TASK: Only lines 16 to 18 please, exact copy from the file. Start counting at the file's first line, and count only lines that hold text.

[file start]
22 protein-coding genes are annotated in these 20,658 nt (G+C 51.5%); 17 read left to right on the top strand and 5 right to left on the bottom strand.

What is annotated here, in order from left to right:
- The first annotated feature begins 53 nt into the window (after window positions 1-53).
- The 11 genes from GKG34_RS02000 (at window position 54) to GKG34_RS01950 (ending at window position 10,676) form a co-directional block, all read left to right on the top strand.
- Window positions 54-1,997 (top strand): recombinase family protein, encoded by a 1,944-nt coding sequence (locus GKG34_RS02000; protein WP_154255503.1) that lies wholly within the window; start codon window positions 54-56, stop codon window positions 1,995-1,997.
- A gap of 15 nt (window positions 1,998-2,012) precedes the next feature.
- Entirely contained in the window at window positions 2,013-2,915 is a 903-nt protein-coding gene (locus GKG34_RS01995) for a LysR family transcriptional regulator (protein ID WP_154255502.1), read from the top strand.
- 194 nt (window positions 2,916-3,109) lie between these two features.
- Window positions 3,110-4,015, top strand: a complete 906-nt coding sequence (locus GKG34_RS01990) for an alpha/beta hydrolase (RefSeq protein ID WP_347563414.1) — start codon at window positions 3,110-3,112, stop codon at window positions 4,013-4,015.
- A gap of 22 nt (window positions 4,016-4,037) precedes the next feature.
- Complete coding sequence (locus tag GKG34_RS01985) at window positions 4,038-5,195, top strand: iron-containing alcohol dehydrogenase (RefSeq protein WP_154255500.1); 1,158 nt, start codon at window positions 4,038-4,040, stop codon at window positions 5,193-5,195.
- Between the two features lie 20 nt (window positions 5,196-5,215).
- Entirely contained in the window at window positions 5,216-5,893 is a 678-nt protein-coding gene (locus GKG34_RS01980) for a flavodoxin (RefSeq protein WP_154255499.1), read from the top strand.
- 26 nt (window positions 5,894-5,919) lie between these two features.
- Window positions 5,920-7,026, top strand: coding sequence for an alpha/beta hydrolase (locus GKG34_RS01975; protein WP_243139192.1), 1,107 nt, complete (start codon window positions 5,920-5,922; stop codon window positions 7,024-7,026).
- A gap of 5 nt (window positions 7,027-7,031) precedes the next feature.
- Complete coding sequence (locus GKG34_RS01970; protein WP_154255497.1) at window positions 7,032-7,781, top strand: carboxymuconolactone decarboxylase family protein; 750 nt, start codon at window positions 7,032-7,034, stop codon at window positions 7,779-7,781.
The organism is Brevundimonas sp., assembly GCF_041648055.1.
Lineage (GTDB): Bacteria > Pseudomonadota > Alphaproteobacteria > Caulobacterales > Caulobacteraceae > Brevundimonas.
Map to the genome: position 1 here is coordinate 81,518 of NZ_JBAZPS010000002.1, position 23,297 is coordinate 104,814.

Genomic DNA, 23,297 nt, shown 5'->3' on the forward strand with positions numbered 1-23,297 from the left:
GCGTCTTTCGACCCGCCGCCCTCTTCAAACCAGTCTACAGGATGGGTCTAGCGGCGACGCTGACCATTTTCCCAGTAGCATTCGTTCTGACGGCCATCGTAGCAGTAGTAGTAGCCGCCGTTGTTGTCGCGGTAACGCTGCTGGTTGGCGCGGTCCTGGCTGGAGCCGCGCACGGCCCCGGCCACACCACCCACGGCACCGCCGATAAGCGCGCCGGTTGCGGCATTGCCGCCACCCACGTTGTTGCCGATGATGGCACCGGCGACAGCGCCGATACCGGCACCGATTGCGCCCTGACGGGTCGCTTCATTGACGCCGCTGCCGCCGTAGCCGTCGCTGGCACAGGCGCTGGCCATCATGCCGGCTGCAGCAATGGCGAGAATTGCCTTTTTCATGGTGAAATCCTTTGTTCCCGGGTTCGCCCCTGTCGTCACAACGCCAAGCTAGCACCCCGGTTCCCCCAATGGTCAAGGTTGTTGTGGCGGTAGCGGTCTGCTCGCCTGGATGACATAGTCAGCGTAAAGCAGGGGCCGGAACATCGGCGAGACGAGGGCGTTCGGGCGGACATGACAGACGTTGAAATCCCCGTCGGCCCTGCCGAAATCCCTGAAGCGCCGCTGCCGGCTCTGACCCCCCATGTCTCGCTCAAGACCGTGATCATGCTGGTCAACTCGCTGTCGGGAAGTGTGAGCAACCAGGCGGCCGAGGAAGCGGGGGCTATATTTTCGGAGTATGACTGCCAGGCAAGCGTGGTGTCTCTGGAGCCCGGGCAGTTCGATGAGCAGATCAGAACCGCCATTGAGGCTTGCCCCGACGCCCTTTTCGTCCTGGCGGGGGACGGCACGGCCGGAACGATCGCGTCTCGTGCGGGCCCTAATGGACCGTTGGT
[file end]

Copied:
- A gap of 5 nt (window positions 7,027-7,031) precedes the next feature.
- Complete coding sequence (locus GKG34_RS01970; protein WP_154255497.1) at window positions 7,032-7,781, top strand: carboxymuconolactone decarboxylase family protein; 750 nt, start codon at window positions 7,032-7,034, stop codon at window positions 7,779-7,781.
The organism is Brevundimonas sp., assembly GCF_041648055.1.